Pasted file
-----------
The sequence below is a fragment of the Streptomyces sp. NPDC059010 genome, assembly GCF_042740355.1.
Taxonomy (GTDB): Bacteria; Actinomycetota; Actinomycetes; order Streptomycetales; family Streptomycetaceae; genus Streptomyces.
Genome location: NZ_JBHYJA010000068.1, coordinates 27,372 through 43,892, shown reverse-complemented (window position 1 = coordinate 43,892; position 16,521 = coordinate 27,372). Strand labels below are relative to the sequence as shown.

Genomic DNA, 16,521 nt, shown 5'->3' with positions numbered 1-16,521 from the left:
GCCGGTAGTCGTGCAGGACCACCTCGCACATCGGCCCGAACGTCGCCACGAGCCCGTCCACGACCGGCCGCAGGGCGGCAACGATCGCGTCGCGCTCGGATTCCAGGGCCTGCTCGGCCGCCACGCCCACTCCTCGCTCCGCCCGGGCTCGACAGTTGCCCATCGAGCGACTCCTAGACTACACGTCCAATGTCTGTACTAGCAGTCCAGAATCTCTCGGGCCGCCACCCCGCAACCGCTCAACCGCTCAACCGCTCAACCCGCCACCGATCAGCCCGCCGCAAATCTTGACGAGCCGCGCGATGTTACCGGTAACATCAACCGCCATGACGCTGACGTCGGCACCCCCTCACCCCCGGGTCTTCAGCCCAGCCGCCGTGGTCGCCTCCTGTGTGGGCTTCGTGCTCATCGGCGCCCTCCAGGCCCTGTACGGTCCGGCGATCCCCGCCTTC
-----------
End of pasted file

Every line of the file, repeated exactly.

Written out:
The sequence below is a fragment of the Streptomyces sp. NPDC059010 genome, assembly GCF_042740355.1.
Taxonomy (GTDB): Bacteria; Actinomycetota; Actinomycetes; order Streptomycetales; family Streptomycetaceae; genus Streptomyces.
Genome location: NZ_JBHYJA010000068.1, coordinates 27,372 through 43,892, shown reverse-complemented (window position 1 = coordinate 43,892; position 16,521 = coordinate 27,372). Strand labels below are relative to the sequence as shown.

Genomic DNA, 16,521 nt, shown 5'->3' with positions numbered 1-16,521 from the left:
GCCGGTAGTCGTGCAGGACCACCTCGCACATCGGCCCGAACGTCGCCACGAGCCCGTCCACGACCGGCCGCAGGGCGGCAACGATCGCGTCGCGCTCGGATTCCAGGGCCTGCTCGGCCGCCACGCCCACTCCTCGCTCCGCCCGGGCTCGACAGTTGCCCATCGAGCGACTCCTAGACTACACGTCCAATGTCTGTACTAGCAGTCCAGAATCTCTCGGGCCGCCACCCCGCAACCGCTCAACCGCTCAACCGCTCAACCCGCCACCGATCAGCCCGCCGCAAATCTTGACGAGCCGCGCGATGTTACCGGTAACATCAACCGCCATGACGCTGACGTCGGCACCCCCTCACCCCCGGGTCTTCAGCCCAGCCGCCGTGGTCGCCTCCTGTGTGGGCTTCGTGCTCATCGGCGCCCTCCAGGCCCTGTACGGTCCGGCGATCCCCGCCTTC